High performance and low power 8051 microcontroller core.
Powerful DMA functionality
8/16/32 KB in-system programmable flash, and 1/2/4 KB RAM
128-bit AES security coprocessor
7 – 12 bit ADC with up to eight inputs
I2S interface

XRF pinouts for transparent serial mode

01 - +3V3                   20 - Future use
02 - Data Out               19 - Future use
03 - Data IN                18 - Future use
04 - Future use             17 - Future use
05 - Reset                  16 - Future use
06 - Heart Beat             15 - Future use
07 - Future use             14 - Future use
08 - Future use             13 - Future use
09 - Sleep             12 - Future use
10 - GND                    11 - Future use

CC1110 datasheet, webpage & errata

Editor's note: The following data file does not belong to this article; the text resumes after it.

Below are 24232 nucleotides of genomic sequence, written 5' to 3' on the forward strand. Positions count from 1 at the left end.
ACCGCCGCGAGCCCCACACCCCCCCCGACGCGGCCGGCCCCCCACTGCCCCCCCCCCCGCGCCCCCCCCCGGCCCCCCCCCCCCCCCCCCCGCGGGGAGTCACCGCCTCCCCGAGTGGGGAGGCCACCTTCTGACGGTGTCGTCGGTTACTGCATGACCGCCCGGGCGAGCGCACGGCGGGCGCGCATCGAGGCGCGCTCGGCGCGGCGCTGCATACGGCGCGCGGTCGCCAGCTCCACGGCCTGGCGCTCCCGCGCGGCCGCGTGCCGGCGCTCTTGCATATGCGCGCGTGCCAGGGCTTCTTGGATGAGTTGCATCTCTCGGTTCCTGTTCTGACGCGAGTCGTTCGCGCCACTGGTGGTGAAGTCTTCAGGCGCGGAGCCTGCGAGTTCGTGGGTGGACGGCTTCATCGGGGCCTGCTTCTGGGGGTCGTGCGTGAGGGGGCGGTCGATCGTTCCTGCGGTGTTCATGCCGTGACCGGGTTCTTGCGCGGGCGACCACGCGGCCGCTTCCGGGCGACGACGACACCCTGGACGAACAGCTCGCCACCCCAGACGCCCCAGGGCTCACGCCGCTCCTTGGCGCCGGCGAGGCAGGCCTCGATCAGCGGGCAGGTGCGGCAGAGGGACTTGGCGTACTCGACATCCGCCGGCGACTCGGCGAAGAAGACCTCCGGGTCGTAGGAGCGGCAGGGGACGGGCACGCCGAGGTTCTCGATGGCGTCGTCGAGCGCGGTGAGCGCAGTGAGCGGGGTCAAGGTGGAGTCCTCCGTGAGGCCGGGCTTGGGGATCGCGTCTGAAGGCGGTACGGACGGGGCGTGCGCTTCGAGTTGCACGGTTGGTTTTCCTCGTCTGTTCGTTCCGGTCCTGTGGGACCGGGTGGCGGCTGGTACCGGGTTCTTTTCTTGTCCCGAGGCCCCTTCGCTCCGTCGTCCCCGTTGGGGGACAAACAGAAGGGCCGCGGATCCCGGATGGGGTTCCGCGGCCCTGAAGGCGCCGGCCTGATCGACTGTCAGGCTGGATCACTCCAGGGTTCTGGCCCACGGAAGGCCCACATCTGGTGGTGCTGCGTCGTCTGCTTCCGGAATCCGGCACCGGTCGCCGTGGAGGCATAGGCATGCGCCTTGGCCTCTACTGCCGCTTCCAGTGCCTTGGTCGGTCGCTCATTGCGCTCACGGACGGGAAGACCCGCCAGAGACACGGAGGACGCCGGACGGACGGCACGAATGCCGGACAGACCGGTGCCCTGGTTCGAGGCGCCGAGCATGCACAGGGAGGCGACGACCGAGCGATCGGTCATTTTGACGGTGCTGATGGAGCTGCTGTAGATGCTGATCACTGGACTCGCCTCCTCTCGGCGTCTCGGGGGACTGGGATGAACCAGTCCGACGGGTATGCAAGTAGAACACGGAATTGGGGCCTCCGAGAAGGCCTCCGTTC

XRF pinouts, physical connections to the TI CC1110 transciever ports

01 - +3V3                   20 - P2_4
02 - P0_3                   19 - P2_3
03 - P0_2                   18 - P2_2
04 - P0_4                   17 - P2_1
05 - Reset                  16 - P2_0
06- P1_7                    15 - P0_7
07- P1_6                    14 - P0_6
08- P1_5                    13 - P0_5
09- P1_4                    12 - P0_0
10 - GND                    11 - P0_1

CC Debugger connections

Antenna Lengths

Calculated antenna lengths.

433 1/4 wave = 164.7mm
433 1/2 wave = 329.4mm
433 full wave = 692.7mm

868 1/4 wave = 82.2mm
868 1/2 wave = 164.3mm
868 full wave = 345.5mm

915 1/4 wave = 77.9mm
915 1/2 wave = 155.9mm
915 full wave = 327.8mm

Useful site for calculation http://www.csgnetwork.com/antennaevcalc.html

TI uses slightly longer on CC1110 reference, unknown why. Chipcon/TI primer paper on antenna design with calculations http://www.ti.com/litv/pdf/swra088

Configuring your XRF

Attach the XRF to a PC using either the Cisceo FTDI USB interface or something similar. The baud rate by default is 9600

Note [ret] represents a carriage return character (enter key)

To enter command mode:(hyperterm/xctu etc)
Do nothing for at least 1 second